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ASAM Responds to CDC RFI on Workplace Supported Recovery Programs

April 20, 2020

On April 13, ASAM submitted a letter to the Centers for Disease Control and Prevention (CDC) National Institute on Occupational Safety and Health (NIOSH) in response to a Request for Information (RFI) about Workplace Supported Recovery Programs. ASAM's letter addresses employer strategies to prevent substance use and the progression to substance use disorder among employees and supporting the process of recovery among employees with addiction.

The letter specifically recommends that employers:

  1. Develop workplace prevention and wellness programs as well as Employee Assistance Programs (EAPs) to meet the needs of employees and affected family members.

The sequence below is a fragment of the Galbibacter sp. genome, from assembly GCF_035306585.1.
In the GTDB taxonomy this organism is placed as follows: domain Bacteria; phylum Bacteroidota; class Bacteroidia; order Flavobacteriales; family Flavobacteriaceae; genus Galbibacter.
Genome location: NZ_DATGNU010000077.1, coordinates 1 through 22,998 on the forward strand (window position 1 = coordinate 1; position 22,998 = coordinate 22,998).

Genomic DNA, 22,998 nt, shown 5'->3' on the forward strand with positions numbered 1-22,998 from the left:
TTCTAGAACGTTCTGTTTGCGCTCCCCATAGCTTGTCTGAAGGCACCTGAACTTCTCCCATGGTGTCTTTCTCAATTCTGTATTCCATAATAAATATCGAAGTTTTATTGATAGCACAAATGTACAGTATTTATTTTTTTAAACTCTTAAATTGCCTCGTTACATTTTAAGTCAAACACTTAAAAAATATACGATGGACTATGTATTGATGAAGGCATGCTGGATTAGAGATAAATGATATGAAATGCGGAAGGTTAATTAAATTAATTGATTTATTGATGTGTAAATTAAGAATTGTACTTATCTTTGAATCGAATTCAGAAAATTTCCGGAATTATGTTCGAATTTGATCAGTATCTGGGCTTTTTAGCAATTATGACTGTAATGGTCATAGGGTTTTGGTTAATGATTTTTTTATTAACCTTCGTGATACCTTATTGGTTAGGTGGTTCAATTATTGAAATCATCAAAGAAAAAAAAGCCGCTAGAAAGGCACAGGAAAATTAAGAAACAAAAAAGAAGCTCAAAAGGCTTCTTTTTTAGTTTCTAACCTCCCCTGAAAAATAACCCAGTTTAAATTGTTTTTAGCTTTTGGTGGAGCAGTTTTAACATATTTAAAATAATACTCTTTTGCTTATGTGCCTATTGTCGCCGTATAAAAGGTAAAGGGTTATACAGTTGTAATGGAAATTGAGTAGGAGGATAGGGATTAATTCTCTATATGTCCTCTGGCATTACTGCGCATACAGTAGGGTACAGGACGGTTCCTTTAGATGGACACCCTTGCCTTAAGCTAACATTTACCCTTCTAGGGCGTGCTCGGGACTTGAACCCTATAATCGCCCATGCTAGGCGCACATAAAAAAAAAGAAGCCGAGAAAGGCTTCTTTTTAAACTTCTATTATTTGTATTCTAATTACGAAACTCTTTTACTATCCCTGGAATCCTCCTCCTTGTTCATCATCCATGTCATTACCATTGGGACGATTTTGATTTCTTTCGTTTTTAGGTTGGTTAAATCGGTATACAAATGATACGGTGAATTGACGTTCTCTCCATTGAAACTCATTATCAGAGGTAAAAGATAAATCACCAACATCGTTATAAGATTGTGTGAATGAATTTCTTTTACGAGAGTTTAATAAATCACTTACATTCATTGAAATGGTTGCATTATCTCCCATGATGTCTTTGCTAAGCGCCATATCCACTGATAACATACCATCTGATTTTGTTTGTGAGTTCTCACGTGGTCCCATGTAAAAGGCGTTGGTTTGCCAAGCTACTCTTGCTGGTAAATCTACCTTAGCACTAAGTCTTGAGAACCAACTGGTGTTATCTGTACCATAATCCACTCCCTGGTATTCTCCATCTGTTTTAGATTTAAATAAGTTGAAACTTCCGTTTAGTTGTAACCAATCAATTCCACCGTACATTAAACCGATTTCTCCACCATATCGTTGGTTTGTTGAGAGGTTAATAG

2. Ensure that all health insurance policies include coverage of services that target detection of and intervention against substance use, such as the utilization of Screening, Brief Intervention, and Referral to Treatment (SBIRT) approaches for unhealthy and harmful alcohol use. Health insurance policies should also cover the entire continuum of clinically effective and appropriate addiction treatment services provided by licensed and certified professionals, including all levels of care defined by The ASAM Criteria.
  3. Safeguard employee confidentiality for all who avail themselves of EAPs and medically indicated addiction treatment services.
  4. Avoid or eliminate policies that require employees to discontinue addiction treatment medications.
  5. Prohibit use of e-cigarettes in places where they prohibit smoking of combustible cigarettes.

Finally, the letter stresses that hospitals, health systems and other employers of healthcare professionals should be encouraged to implement policies and establish practices to support their healthcare professional employees in recovery. Healthcare professionals should be offered the full range of evidence-based treatments, including medication for addiction.

Read the RFI here. Comments are due July 27, 2020.

Read ASAM's full letter here.